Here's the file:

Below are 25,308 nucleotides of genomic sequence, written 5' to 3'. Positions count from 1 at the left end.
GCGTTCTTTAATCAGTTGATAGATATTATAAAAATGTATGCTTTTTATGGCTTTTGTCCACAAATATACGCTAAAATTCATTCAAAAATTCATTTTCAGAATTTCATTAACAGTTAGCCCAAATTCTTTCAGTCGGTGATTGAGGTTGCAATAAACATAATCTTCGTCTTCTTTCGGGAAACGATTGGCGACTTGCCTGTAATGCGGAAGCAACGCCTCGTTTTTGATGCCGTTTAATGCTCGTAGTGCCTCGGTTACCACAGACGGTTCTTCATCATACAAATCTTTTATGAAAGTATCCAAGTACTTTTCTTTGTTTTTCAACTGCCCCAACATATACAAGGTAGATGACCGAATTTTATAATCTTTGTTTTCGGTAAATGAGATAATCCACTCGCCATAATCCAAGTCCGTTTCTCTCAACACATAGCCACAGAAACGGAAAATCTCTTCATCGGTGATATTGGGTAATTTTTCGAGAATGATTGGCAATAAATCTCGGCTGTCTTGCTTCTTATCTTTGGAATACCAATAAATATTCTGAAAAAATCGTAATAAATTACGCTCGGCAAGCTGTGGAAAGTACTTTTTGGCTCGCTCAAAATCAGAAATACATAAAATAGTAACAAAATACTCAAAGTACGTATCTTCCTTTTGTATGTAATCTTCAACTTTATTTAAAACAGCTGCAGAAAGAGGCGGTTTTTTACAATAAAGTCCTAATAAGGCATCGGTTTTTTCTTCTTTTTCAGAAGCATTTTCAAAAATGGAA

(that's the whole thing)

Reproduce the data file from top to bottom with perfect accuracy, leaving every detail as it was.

Below are 25,308 nucleotides of genomic sequence, written 5' to 3'. Positions count from 1 at the left end.
GCGTTCTTTAATCAGTTGATAGATATTATAAAAATGTATGCTTTTTATGGCTTTTGTCCACAAATATACGCTAAAATTCATTCAAAAATTCATTTTCAGAATTTCATTAACAGTTAGCCCAAATTCTTTCAGTCGGTGATTGAGGTTGCAATAAACATAATCTTCGTCTTCTTTCGGGAAACGATTGGCGACTTGCCTGTAATGCGGAAGCAACGCCTCGTTTTTGATGCCGTTTAATGCTCGTAGTGCCTCGGTTACCACAGACGGTTCTTCATCATACAAATCTTTTATGAAAGTATCCAAGTACTTTTCTTTGTTTTTCAACTGCCCCAACATATACAAGGTAGATGACCGAATTTTATAATCTTTGTTTTCGGTAAATGAGATAATCCACTCGCCATAATCCAAGTCCGTTTCTCTCAACACATAGCCACAGAAACGGAAAATCTCTTCATCGGTGATATTGGGTAATTTTTCGAGAATGATTGGCAATAAATCTCGGCTGTCTTGCTTCTTATCTTTGGAATACCAATAAATATTCTGAAAAAATCGTAATAAATTACGCTCGGCAAGCTGTGGAAAGTACTTTTTGGCTCGCTCAAAATCAGAAATACATAAAATAGTAACAAAATACTCAAAGTACGTATCTTCCTTTTGTATGTAATCTTCAACTTTATTTAAAACAGCTGCAGAAAGAGGCGGTTTTTTACAATAAAGTCCTAATAAGGCATCGGTTTTTTCTTCTTTTTCAGAAGCATTTTCAAAAATGGAA